German market experiences of dealing with decentralised generators
In Germany, aided by government incentives, a significant volume of new decentralised (particularly solar) installations have been observed in recent years, although this trend is currently declining somewhat. By far the largest proportion of these solar systems are connected to the low voltage grid, which presents challenges in general to network operators and, in particular, to Distribution System Operators (DSOs) with regard to managing power flows on their grids.
The legal framework in Germany (section eight Erneuerbare-Energien-Gesetz (EEG)) includes the obligation for operators to connect each new solar installation on the network without restrictions. The challenges that this creates are mostly being managed technically through network measures and technical requirements imposed on network customers’ decentralised installations. In exceptional critical circumstances, operators are entitled to curtail solar generators to protect against power system failures or to prevent damage (section 14 EEG). Generators are compensated for lost revenue in case of curtailment. Nonetheless, operators are obliged to develop their networks in order to minimise curtailments (section12 EEG).
The key potential problems with decentralised (solar) plants are mainly avoided through the technical connection arrangements (eg specific, controllable inverters). In addition, in Germany, the network infrastructure in most regions is well developed and very robust, so no major upgrades have been needed, thus far, in distribution grids to accommodate the massive deployment of distributed energy resources. Controllable distribution transformers, which are already being tested in pilot projects, can also help to integrate large volumes of generation onto distribution networks. Currently, they are only applied in exceptional cases due to the high cost, but these may come down. The regulatory framework for charging, such as Electricity Grid Charges Ordinance (StromNEV) and Incentive Regulation Ordinance (ARegV), governs the allocation of additional grid costs to the network customers. Although only minor network measures are necessary now, it can be assumed that the costs will rise in the coming years due to the further expansion of the decentralised systems.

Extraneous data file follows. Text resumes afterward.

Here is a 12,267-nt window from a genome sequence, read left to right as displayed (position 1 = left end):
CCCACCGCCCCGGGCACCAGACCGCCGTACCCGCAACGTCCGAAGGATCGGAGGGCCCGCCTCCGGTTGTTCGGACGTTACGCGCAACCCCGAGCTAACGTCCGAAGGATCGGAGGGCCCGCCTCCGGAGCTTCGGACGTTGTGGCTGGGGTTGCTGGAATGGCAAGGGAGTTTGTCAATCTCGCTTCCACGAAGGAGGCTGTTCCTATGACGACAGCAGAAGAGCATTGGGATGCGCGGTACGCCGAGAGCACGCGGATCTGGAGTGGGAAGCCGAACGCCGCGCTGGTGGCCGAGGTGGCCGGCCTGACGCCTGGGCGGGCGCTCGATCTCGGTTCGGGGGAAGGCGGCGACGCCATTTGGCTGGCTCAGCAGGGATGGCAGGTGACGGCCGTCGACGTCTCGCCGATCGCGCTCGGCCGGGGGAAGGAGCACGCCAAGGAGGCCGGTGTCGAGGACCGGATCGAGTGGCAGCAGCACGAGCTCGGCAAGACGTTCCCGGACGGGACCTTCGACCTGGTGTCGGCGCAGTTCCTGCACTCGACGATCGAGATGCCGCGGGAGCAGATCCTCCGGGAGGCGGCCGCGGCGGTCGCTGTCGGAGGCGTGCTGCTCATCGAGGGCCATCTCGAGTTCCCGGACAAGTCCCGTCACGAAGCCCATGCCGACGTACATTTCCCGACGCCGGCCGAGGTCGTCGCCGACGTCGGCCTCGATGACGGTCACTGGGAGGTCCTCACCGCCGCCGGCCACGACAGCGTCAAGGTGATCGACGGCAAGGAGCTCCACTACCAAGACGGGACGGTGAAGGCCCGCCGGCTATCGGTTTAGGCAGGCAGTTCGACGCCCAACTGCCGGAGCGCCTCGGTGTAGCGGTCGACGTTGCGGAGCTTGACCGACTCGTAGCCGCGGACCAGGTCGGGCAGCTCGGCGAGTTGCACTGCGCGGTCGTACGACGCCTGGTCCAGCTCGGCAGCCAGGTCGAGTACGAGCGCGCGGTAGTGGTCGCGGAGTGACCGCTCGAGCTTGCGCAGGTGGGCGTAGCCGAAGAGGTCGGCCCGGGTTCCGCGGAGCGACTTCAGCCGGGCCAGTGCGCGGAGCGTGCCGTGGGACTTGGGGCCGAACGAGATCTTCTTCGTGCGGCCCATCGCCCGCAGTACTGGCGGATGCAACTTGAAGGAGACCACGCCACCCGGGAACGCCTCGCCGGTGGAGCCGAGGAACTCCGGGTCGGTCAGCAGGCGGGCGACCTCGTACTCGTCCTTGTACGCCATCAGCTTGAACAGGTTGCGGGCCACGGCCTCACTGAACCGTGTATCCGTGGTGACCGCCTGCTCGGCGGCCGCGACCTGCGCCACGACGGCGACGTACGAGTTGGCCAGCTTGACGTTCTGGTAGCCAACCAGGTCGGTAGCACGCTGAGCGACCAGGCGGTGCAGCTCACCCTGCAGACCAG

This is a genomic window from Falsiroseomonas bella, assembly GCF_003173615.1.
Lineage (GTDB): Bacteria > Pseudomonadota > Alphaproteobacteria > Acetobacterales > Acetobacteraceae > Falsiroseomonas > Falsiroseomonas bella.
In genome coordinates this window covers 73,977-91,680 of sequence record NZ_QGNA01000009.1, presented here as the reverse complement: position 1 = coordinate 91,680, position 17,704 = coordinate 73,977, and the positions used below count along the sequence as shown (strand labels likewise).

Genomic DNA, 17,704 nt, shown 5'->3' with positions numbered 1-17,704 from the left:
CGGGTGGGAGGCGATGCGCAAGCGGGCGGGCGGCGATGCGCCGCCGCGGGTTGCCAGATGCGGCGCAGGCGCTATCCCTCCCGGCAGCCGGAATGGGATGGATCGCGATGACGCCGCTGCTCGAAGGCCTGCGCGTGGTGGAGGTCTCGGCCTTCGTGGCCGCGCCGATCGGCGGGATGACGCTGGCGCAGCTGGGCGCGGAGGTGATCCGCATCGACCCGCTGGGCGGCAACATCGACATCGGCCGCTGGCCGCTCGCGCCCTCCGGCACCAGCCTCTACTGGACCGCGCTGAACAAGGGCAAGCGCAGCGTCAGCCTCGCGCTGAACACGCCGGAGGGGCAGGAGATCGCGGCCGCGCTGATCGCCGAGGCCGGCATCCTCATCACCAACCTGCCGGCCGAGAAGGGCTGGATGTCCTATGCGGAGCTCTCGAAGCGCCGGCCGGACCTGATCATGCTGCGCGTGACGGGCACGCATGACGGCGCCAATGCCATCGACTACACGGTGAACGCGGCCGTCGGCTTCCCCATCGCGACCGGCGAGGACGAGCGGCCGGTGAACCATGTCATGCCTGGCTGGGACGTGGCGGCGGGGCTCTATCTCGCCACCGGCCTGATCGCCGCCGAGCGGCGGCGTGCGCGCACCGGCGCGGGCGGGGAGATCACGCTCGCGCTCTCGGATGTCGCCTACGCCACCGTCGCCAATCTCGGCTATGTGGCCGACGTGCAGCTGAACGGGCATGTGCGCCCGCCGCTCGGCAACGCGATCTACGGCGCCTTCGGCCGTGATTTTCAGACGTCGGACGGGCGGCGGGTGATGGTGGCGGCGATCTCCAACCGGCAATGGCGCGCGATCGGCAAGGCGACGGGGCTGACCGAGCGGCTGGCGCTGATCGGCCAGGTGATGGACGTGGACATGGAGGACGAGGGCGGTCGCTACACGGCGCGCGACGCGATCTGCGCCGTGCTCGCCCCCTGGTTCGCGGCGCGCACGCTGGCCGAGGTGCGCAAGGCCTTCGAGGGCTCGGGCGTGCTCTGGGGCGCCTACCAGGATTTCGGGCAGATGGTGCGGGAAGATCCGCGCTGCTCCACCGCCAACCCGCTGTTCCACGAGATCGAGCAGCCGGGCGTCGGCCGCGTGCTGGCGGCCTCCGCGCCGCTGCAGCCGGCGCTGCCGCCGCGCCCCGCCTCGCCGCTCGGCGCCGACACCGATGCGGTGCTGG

Technological progress in the next few years will bring smart storage solutions to manage peaks in generation output, and conversely peaks in demand. This may be supplemented by the development of flexible demand-side management solutions. The regulatory framework and targeted incentives could provide the means to support technological progress. Financial incentives for active network management could be considered, encouraging flexibility in generation, demand and storage to minimise adverse network impacts, both towards operators as well as network customers. Such incentives have to be in line with existing regulation, especially in light of the German regulator’s (BNetzA) current statement on a strict application of unbundling rules for low voltage grid connected storages. This could include the promotion of solar-storage hybrids, as well as intelligent energy management systems that may be facilitated by the planned introduction of smart meters in the coming years. Incentive programs, if properly designed, could help to bring a needed shift from the current load-independent infrastructure to load-dependent systems, like the above mentioned controllable distribution transformers.
From a regulatory perspective, no major planned changes in the next few years have been announced in Germany, but with upcoming European electricity market redesign measures, heralded by the European Commission in its roadmap, we expect further discussions in Germany and across Europe on how to manage DSO/TSO roles and incentives in supporting the energy transition. Technology may be part of the solution, as we saw in Germany, but new market arrangements which reward and incentivise flexibility from network users should also be considered. We are beginning to see novel market-based solutions being tested in the UK and other markets internationally, which may generate some interesting learnings.
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